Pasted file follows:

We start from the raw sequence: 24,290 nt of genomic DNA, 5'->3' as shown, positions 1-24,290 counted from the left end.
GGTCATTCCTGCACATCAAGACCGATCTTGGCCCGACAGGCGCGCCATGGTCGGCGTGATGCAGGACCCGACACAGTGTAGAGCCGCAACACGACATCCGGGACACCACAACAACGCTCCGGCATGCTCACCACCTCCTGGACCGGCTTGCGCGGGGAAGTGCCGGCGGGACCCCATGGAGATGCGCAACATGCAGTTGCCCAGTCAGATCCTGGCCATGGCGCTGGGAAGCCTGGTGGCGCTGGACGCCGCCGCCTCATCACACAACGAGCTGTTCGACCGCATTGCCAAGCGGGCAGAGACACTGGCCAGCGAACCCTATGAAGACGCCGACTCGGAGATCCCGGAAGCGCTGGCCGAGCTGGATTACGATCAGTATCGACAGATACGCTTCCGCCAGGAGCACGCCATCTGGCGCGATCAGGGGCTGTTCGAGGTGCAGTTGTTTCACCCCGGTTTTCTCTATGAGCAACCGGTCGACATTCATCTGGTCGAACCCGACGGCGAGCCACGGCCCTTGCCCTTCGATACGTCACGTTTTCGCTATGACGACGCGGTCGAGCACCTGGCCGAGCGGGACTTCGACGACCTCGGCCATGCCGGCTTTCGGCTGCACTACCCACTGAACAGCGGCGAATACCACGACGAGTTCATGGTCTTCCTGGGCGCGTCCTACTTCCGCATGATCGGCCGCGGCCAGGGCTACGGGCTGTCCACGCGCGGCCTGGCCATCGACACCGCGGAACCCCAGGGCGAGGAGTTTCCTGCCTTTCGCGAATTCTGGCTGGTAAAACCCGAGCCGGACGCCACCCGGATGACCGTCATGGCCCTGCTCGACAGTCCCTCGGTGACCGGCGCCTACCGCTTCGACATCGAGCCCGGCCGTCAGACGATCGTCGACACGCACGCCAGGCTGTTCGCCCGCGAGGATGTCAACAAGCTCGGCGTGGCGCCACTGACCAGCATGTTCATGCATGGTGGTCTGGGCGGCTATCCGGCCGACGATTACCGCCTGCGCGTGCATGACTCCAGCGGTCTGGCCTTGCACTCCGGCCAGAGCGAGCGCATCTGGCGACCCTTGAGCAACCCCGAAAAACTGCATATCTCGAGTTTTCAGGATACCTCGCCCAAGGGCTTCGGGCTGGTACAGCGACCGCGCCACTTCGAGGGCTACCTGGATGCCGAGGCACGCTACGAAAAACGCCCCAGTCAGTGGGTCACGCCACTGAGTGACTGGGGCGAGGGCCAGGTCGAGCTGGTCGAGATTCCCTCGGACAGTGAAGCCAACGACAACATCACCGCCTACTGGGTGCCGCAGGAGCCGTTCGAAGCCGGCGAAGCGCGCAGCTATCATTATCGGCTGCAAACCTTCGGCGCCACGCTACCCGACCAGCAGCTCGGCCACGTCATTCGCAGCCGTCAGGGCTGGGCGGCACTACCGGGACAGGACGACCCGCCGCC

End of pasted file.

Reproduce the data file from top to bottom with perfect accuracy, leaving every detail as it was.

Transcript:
We start from the raw sequence: 24,290 nt of genomic DNA, 5'->3' as shown, positions 1-24,290 counted from the left end.
GGTCATTCCTGCACATCAAGACCGATCTTGGCCCGACAGGCGCGCCATGGTCGGCGTGATGCAGGACCCGACACAGTGTAGAGCCGCAACACGACATCCGGGACACCACAACAACGCTCCGGCATGCTCACCACCTCCTGGACCGGCTTGCGCGGGGAAGTGCCGGCGGGACCCCATGGAGATGCGCAACATGCAGTTGCCCAGTCAGATCCTGGCCATGGCGCTGGGAAGCCTGGTGGCGCTGGACGCCGCCGCCTCATCACACAACGAGCTGTTCGACCGCATTGCCAAGCGGGCAGAGACACTGGCCAGCGAACCCTATGAAGACGCCGACTCGGAGATCCCGGAAGCGCTGGCCGAGCTGGATTACGATCAGTATCGACAGATACGCTTCCGCCAGGAGCACGCCATCTGGCGCGATCAGGGGCTGTTCGAGGTGCAGTTGTTTCACCCCGGTTTTCTCTATGAGCAACCGGTCGACATTCATCTGGTCGAACCCGACGGCGAGCCACGGCCCTTGCCCTTCGATACGTCACGTTTTCGCTATGACGACGCGGTCGAGCACCTGGCCGAGCGGGACTTCGACGACCTCGGCCATGCCGGCTTTCGGCTGCACTACCCACTGAACAGCGGCGAATACCACGACGAGTTCATGGTCTTCCTGGGCGCGTCCTACTTCCGCATGATCGGCCGCGGCCAGGGCTACGGGCTGTCCACGCGCGGCCTGGCCATCGACACCGCGGAACCCCAGGGCGAGGAGTTTCCTGCCTTTCGCGAATTCTGGCTGGTAAAACCCGAGCCGGACGCCACCCGGATGACCGTCATGGCCCTGCTCGACAGTCCCTCGGTGACCGGCGCCTACCGCTTCGACATCGAGCCCGGCCGTCAGACGATCGTCGACACGCACGCCAGGCTGTTCGCCCGCGAGGATGTCAACAAGCTCGGCGTGGCGCCACTGACCAGCATGTTCATGCATGGTGGTCTGGGCGGCTATCCGGCCGACGATTACCGCCTGCGCGTGCATGACTCCAGCGGTCTGGCCTTGCACTCCGGCCAGAGCGAGCGCATCTGGCGACCCTTGAGCAACCCCGAAAAACTGCATATCTCGAGTTTTCAGGATACCTCGCCCAAGGGCTTCGGGCTGGTACAGCGACCGCGCCACTTCGAGGGCTACCTGGATGCCGAGGCACGCTACGAAAAACGCCCCAGTCAGTGGGTCACGCCACTGAGTGACTGGGGCGAGGGCCAGGTCGAGCTGGTCGAGATTCCCTCGGACAGTGAAGCCAACGACAACATCACCGCCTACTGGGTGCCGCAGGAGCCGTTCGAAGCCGGCGAAGCGCGCAGCTATCATTATCGGCTGCAAACCTTCGGCGCCACGCTACCCGACCAGCAGCTCGGCCACGTCATTCGCAGCCGTCAGGGCTGGGCGGCACTACCGGGACAGGACGACCCGCCGCC